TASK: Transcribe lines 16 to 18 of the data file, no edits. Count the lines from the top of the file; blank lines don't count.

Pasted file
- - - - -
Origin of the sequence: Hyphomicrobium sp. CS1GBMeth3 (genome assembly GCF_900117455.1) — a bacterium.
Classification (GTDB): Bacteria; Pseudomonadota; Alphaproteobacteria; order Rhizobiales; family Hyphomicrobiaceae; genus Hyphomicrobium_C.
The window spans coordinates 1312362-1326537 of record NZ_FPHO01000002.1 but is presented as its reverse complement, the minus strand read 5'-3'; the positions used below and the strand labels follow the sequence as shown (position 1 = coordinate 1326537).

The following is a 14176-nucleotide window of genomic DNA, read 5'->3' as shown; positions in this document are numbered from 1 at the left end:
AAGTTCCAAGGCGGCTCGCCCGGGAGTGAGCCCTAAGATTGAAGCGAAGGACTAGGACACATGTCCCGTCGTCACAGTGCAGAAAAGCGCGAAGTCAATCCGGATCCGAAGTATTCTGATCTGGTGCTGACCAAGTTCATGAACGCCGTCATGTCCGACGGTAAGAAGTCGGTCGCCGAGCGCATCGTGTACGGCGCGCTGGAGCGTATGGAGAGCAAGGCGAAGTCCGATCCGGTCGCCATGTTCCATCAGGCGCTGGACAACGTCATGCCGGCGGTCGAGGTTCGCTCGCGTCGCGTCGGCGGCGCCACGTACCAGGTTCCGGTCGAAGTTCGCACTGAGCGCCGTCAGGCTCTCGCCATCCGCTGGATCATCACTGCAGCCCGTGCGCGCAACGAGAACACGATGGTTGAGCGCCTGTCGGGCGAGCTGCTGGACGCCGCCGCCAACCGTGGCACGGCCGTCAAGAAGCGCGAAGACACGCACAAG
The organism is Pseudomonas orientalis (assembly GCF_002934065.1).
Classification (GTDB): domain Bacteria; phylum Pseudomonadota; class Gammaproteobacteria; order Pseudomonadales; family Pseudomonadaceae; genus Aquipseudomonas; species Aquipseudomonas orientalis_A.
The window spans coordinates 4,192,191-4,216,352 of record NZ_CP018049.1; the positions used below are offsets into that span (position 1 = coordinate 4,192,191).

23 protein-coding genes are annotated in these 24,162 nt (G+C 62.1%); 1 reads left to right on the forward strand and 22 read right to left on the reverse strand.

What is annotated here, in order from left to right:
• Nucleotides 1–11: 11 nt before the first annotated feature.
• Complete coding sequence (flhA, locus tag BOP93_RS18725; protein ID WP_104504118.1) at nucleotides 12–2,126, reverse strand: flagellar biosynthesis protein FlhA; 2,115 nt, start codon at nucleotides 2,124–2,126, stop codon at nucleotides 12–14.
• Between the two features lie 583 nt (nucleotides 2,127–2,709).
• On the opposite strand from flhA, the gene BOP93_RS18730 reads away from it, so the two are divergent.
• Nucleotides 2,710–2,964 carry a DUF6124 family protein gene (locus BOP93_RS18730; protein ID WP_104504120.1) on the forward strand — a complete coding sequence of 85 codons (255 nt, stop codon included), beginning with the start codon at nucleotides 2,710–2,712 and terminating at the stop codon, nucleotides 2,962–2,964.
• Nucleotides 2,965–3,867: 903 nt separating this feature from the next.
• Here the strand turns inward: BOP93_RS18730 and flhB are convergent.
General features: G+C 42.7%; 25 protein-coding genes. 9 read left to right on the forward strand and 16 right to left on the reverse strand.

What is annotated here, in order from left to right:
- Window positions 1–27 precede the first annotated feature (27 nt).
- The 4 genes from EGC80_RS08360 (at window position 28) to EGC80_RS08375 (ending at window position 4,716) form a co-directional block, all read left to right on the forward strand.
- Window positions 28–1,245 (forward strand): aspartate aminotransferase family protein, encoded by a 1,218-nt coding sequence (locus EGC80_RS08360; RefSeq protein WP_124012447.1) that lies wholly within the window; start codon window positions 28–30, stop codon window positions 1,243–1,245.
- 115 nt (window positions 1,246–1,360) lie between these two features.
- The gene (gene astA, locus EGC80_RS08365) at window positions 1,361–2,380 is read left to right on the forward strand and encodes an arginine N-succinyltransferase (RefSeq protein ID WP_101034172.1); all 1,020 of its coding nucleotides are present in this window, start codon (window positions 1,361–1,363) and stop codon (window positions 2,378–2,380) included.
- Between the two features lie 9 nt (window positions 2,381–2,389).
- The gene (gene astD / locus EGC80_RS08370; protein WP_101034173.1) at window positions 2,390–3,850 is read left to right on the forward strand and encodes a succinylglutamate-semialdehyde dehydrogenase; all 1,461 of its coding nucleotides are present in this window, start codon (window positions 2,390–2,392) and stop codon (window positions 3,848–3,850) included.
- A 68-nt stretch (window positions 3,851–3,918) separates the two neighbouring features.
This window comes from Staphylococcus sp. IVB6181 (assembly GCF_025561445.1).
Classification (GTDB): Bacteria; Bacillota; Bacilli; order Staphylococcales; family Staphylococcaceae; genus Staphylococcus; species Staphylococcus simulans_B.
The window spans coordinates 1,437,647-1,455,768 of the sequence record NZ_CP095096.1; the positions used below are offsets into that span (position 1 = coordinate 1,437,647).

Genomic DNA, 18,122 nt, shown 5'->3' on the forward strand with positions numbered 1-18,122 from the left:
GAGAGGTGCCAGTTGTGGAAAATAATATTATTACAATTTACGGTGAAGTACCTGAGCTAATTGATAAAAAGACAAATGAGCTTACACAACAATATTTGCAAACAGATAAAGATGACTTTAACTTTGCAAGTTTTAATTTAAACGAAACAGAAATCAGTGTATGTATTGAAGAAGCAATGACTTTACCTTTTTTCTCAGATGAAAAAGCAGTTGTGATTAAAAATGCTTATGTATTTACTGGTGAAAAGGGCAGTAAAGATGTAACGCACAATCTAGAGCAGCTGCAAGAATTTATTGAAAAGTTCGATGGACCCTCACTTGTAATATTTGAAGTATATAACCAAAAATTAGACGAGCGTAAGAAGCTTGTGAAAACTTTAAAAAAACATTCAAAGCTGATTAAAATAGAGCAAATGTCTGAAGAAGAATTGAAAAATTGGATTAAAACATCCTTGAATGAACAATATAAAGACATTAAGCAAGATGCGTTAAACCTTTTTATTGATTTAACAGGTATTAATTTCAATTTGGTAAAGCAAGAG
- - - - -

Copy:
• Nucleotides 2,965–3,867: 903 nt separating this feature from the next.
• Here the strand turns inward: BOP93_RS18730 and flhB are convergent.
General features: G+C 42.7%; 25 protein-coding genes. 9 read left to right on the forward strand and 16 right to left on the reverse strand.